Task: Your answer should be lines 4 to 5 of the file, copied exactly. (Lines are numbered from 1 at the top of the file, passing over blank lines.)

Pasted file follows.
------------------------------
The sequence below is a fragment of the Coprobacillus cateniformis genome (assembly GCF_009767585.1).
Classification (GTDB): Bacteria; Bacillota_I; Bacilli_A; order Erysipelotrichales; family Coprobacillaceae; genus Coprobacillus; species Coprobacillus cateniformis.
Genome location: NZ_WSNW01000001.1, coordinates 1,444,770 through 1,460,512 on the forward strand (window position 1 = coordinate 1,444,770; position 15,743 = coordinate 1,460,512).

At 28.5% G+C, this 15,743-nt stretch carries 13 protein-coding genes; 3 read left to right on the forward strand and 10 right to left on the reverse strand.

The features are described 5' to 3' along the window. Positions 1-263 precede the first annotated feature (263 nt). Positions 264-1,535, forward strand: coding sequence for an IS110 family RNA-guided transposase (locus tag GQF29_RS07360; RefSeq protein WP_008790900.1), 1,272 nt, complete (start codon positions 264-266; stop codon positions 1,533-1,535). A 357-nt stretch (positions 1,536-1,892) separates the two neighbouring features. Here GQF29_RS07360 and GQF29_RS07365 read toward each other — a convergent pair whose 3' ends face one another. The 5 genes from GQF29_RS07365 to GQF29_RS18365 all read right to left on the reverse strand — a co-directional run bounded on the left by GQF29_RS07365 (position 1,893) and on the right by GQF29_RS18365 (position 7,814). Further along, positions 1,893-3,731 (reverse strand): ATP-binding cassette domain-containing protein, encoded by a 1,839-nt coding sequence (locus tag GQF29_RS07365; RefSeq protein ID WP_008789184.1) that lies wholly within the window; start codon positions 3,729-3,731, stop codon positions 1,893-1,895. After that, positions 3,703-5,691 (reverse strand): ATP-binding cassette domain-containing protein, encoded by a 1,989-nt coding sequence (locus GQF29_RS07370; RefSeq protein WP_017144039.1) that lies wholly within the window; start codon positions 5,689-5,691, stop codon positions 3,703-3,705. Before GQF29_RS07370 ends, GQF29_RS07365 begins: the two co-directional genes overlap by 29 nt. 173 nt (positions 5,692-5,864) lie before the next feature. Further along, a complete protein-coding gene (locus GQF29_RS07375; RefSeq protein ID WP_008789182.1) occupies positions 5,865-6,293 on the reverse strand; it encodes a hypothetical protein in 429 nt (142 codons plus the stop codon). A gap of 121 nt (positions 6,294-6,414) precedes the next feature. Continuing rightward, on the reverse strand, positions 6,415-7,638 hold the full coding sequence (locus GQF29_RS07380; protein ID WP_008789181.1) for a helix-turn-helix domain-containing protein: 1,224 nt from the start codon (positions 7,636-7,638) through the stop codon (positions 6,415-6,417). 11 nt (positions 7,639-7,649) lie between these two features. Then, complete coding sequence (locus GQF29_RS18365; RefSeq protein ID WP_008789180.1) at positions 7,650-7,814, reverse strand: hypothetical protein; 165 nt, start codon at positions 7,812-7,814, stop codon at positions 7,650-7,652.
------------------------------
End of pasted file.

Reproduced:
At 28.5% G+C, this 15,743-nt stretch carries 13 protein-coding genes; 3 read left to right on the forward strand and 10 right to left on the reverse strand.

The features are described 5' to 3' along the window. Positions 1-263 precede the first annotated feature (263 nt). Positions 264-1,535, forward strand: coding sequence for an IS110 family RNA-guided transposase (locus tag GQF29_RS07360; RefSeq protein WP_008790900.1), 1,272 nt, complete (start codon positions 264-266; stop codon positions 1,533-1,535). A 357-nt stretch (positions 1,536-1,892) separates the two neighbouring features. Here GQF29_RS07360 and GQF29_RS07365 read toward each other — a convergent pair whose 3' ends face one another. The 5 genes from GQF29_RS07365 to GQF29_RS18365 all read right to left on the reverse strand — a co-directional run bounded on the left by GQF29_RS07365 (position 1,893) and on the right by GQF29_RS18365 (position 7,814). Further along, positions 1,893-3,731 (reverse strand): ATP-binding cassette domain-containing protein, encoded by a 1,839-nt coding sequence (locus tag GQF29_RS07365; RefSeq protein ID WP_008789184.1) that lies wholly within the window; start codon positions 3,729-3,731, stop codon positions 1,893-1,895. After that, positions 3,703-5,691 (reverse strand): ATP-binding cassette domain-containing protein, encoded by a 1,989-nt coding sequence (locus GQF29_RS07370; RefSeq protein WP_017144039.1) that lies wholly within the window; start codon positions 5,689-5,691, stop codon positions 3,703-3,705. Before GQF29_RS07370 ends, GQF29_RS07365 begins: the two co-directional genes overlap by 29 nt. 173 nt (positions 5,692-5,864) lie before the next feature. Further along, a complete protein-coding gene (locus GQF29_RS07375; RefSeq protein ID WP_008789182.1) occupies positions 5,865-6,293 on the reverse strand; it encodes a hypothetical protein in 429 nt (142 codons plus the stop codon). A gap of 121 nt (positions 6,294-6,414) precedes the next feature. Continuing rightward, on the reverse strand, positions 6,415-7,638 hold the full coding sequence (locus GQF29_RS07380; protein ID WP_008789181.1) for a helix-turn-helix domain-containing protein: 1,224 nt from the start codon (positions 7,636-7,638) through the stop codon (positions 6,415-6,417). 11 nt (positions 7,639-7,649) lie between these two features. Then, complete coding sequence (locus GQF29_RS18365; RefSeq protein ID WP_008789180.1) at positions 7,650-7,814, reverse strand: hypothetical protein; 165 nt, start codon at positions 7,812-7,814, stop codon at positions 7,650-7,652.